CHAUTAUQUA – With three fleeting taps of a gavel, the 141st season of Chautauqua Institution formally concluded at the amphitheater Sunday evening.
Thomas Becker, 17th president of Chautauqua Institution, led the final address of the 2014 season for the hundreds of people gathered to bid the season and their fellow Chautauquans farewell.
Following three months filled with education, entertainment, worship and thought-provoking content with worldwide implications, Chautauqua’s residents will now disperse to their homes and daily lives throughout various states, countries and continents. Becker, however, waxed philosophic as he posed poignant questions to attendees of Sunday’s closing ceremony, urging them to consider how they will conduct themselves moving forward in the world outside the confines of the acclaimed educational and spiritual community.
“(Throughout the season) we have seen images of depraved violence represented by the downing of commercial airliners, the shooting of unarmed citizens, the capture and beheading of journalists and we find we are still susceptible to lethal virus and the contamination of our drinking water,” Becker said. “So in the face of so much loss, pain and violence in the world, what shall we make of the Chautauqua experience? How does the bounty of that experience add up for our families?”
“Chautauqua presents us with familiar gifts,” he continued. “In the rhythm of our weeks, and the days that fill those weeks, are rituals that each of us follow here according to our interests, favorites, needs and the needs of our families. We know this place. It is from this familiar that we find and renew our capacity to deal with the foreign concepts and challenging content that we engage in with peers and when we return home.”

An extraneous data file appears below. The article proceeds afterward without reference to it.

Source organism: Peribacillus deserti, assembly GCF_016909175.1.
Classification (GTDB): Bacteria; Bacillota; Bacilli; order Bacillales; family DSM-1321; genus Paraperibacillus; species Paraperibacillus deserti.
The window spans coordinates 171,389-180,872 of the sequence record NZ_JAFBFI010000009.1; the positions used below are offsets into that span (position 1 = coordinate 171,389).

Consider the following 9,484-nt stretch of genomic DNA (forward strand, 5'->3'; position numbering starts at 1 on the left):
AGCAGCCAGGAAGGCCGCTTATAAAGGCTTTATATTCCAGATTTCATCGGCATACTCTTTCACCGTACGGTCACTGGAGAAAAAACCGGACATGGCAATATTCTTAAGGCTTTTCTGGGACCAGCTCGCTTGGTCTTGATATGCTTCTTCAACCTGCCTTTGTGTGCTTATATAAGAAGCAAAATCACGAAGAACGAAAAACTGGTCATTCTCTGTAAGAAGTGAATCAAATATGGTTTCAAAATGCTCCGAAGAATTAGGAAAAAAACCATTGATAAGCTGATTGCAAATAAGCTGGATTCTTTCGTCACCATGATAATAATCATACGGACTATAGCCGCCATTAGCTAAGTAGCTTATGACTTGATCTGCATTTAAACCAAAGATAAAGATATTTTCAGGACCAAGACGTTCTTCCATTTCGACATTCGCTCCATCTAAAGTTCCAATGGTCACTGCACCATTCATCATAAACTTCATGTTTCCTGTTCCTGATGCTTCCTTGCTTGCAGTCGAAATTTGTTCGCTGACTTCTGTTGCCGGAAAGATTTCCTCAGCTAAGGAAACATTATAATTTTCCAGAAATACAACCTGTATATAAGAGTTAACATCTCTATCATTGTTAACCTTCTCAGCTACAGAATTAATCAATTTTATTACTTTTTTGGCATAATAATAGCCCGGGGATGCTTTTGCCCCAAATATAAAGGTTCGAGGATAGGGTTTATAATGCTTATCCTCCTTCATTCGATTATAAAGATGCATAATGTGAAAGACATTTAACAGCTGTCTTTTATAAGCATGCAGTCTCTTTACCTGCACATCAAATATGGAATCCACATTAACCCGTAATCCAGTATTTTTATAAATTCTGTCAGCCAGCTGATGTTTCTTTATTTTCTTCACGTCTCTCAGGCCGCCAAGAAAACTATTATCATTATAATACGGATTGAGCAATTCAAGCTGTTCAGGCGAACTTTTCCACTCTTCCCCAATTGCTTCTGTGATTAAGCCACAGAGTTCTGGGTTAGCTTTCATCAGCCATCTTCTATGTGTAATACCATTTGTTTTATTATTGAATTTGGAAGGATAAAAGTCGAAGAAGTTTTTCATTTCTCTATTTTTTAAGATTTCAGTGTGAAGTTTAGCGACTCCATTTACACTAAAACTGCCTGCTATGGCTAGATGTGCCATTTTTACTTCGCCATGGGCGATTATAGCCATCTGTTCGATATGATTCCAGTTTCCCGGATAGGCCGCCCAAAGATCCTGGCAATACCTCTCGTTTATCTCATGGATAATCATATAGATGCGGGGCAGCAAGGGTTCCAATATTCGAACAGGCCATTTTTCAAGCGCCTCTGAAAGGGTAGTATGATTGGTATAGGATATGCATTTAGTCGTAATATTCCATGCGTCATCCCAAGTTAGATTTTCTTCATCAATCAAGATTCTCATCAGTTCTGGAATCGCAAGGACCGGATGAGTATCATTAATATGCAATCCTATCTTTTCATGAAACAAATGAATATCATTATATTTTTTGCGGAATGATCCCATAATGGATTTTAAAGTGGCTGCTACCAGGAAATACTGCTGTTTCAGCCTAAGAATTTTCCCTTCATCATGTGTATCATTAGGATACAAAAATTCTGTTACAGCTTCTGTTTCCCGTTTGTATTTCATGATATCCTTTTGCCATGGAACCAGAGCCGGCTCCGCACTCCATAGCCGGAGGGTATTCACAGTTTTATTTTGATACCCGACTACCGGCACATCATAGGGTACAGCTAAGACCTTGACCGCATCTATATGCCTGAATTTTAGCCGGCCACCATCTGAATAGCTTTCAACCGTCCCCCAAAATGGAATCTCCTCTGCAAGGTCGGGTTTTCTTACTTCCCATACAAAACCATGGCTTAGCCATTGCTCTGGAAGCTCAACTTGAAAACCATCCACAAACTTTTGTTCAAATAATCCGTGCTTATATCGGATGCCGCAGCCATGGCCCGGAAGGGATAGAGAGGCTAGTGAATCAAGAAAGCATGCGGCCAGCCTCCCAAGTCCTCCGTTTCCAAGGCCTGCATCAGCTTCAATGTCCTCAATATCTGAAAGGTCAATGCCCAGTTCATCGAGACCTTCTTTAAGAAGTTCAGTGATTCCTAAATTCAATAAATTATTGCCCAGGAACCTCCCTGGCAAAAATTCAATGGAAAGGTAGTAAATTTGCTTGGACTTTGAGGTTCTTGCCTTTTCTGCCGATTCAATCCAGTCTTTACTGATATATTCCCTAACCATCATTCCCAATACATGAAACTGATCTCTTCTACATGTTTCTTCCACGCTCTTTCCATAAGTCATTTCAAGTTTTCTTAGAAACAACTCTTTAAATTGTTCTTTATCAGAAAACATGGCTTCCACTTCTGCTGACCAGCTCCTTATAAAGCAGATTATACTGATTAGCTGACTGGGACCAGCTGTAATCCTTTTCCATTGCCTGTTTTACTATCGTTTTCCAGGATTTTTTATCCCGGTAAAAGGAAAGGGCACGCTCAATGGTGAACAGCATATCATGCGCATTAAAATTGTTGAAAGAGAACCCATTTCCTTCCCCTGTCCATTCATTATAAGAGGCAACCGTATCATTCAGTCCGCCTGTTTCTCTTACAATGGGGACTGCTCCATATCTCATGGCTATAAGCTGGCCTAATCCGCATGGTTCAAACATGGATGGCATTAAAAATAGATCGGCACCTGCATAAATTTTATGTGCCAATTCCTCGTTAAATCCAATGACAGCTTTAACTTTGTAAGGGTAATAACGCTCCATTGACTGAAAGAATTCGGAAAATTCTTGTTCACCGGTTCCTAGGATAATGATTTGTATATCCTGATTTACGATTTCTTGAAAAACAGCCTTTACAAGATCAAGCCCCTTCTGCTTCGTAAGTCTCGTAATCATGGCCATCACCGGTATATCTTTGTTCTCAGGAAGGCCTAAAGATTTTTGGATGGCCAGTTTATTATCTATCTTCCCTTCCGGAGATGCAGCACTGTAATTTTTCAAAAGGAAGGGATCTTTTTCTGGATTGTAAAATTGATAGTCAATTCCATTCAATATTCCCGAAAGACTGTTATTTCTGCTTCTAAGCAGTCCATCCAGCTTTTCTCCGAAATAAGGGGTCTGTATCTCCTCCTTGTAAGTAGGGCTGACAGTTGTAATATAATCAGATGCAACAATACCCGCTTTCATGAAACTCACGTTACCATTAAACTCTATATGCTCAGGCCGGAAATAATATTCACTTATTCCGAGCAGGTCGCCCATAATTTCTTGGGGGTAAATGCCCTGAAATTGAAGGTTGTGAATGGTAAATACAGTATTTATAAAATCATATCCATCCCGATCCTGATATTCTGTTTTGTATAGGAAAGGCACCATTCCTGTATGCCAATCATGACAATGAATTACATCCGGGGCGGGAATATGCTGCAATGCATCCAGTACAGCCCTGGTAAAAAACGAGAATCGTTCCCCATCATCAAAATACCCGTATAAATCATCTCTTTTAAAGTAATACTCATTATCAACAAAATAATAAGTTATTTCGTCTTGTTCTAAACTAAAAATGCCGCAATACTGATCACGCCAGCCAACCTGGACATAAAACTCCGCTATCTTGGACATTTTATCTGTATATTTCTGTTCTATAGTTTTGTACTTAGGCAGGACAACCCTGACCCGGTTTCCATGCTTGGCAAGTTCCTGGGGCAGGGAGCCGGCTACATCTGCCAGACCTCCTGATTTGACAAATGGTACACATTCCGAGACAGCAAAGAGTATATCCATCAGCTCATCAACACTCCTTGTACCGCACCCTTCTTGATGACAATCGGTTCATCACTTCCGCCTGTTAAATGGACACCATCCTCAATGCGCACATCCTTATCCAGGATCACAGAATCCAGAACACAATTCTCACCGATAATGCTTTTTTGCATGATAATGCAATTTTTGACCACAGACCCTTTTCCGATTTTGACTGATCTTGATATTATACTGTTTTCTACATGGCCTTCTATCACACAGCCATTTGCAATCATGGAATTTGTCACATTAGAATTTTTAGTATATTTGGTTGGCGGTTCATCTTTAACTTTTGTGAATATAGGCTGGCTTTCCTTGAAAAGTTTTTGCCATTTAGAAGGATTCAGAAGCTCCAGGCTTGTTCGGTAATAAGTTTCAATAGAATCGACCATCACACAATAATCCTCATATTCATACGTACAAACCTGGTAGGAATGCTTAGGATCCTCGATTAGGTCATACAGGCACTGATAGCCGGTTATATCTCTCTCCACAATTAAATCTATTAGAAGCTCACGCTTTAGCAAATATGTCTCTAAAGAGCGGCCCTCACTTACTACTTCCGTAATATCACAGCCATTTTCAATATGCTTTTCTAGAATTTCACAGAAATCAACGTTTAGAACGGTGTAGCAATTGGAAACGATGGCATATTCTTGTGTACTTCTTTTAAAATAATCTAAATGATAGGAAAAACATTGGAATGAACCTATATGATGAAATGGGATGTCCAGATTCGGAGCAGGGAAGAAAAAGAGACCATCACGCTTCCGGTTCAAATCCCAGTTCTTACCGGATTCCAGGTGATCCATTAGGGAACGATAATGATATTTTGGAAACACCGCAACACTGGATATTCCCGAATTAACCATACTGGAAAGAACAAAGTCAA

The ceremony took on a somber tone as Becker then addressed the untimely passing of two Chautauquans who were unexpectedly “torn from the fabric of this community” throughout the course of the 2014 season: Ryan Kiblin and Mary Whitaker.
Kiblin had served as supervisor of grounds, garden and landscaping for Chautauqua Institution before passing away last month at the age of 33 along with her unborn daughter, Emma. Whitaker, 61, who had performed with the Chautauqua Symphony Orchestra for 36 years and was currently serving in the capacity of second violinist, was killed last week when she returned to her Westfield home following a Tuesday performance to a robbery in progress and was shot to death. Becker spoke to the talents of each woman, and reminded those they left behind to sift through the noise, clamor and distractions of life while finding the layers of meaning, value and connection.
“In memory of two of the most recent members of the host of witnesses, I wish you the familiar gifts of beauty and nature, of music and art, and I wish you Godspeed as you go home,” he said.